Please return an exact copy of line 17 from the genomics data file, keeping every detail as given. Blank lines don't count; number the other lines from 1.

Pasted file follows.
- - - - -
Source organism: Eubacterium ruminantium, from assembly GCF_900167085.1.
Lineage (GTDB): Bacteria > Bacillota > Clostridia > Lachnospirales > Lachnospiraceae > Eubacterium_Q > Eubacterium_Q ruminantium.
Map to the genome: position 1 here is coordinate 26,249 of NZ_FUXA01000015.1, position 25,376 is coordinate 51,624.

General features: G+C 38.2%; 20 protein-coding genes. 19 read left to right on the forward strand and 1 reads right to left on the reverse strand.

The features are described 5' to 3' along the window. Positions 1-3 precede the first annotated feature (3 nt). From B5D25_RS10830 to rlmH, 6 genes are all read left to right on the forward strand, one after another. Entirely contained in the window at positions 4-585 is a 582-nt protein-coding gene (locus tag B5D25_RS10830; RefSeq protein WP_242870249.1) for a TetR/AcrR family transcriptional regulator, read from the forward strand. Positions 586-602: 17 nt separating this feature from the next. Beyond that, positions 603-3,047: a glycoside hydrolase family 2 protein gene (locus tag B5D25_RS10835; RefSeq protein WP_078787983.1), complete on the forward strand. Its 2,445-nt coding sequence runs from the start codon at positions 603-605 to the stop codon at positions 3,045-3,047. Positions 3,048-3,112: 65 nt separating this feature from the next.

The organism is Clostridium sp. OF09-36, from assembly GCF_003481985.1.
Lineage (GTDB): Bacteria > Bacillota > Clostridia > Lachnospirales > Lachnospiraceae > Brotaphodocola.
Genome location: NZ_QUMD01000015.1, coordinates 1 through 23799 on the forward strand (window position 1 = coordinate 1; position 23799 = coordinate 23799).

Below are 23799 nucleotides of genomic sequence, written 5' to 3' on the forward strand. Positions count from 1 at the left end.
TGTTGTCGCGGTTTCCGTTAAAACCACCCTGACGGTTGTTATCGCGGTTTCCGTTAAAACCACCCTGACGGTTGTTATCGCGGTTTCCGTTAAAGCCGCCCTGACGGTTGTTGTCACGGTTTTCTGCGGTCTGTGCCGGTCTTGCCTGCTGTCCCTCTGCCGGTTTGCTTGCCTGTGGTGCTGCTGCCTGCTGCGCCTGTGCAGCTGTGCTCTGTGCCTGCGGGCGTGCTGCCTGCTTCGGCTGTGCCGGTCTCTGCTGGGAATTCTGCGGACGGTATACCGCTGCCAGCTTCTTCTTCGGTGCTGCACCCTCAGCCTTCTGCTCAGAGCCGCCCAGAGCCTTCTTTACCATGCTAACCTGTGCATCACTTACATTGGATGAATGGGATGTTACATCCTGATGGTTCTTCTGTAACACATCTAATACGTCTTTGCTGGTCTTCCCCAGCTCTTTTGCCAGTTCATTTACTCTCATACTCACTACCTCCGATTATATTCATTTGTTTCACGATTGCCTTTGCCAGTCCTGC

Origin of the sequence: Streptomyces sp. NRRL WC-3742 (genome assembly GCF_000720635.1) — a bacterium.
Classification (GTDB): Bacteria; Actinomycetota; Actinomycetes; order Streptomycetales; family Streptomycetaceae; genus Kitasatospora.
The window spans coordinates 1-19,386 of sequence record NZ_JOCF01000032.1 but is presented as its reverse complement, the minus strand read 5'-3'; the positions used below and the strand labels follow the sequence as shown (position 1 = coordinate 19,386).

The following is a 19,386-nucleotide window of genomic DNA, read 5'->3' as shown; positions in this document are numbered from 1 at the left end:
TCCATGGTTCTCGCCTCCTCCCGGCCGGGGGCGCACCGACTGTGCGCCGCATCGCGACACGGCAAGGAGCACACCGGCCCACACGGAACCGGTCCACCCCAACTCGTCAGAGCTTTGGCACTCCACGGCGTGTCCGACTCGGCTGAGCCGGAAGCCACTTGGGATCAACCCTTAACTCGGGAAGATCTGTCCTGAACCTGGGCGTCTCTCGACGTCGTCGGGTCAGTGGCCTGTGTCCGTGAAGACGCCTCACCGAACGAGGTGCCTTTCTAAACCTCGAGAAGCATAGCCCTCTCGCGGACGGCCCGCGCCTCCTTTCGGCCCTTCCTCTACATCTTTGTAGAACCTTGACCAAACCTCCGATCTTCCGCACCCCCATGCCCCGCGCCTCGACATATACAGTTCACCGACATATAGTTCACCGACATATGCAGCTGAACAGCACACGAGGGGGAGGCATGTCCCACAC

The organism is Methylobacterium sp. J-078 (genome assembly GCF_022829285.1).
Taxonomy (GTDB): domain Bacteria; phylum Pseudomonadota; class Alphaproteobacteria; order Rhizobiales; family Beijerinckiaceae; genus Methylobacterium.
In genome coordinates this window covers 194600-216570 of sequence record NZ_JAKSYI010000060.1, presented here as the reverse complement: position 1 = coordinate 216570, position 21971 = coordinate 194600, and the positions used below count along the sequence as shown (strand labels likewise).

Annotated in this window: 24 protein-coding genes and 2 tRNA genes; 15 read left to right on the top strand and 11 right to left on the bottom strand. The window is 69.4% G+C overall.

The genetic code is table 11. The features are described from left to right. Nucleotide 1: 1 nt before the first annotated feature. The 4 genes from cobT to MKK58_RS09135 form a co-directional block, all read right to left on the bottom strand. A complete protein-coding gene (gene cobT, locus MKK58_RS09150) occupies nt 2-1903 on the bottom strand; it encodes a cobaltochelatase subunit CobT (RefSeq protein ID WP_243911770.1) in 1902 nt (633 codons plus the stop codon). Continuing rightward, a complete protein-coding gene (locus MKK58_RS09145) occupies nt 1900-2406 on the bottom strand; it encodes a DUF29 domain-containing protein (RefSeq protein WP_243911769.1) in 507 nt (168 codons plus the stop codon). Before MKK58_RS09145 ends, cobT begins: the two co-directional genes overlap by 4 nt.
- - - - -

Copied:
Taxonomy (GTDB): domain Bacteria; phylum Pseudomonadota; class Alphaproteobacteria; order Rhizobiales; family Beijerinckiaceae; genus Methylobacterium.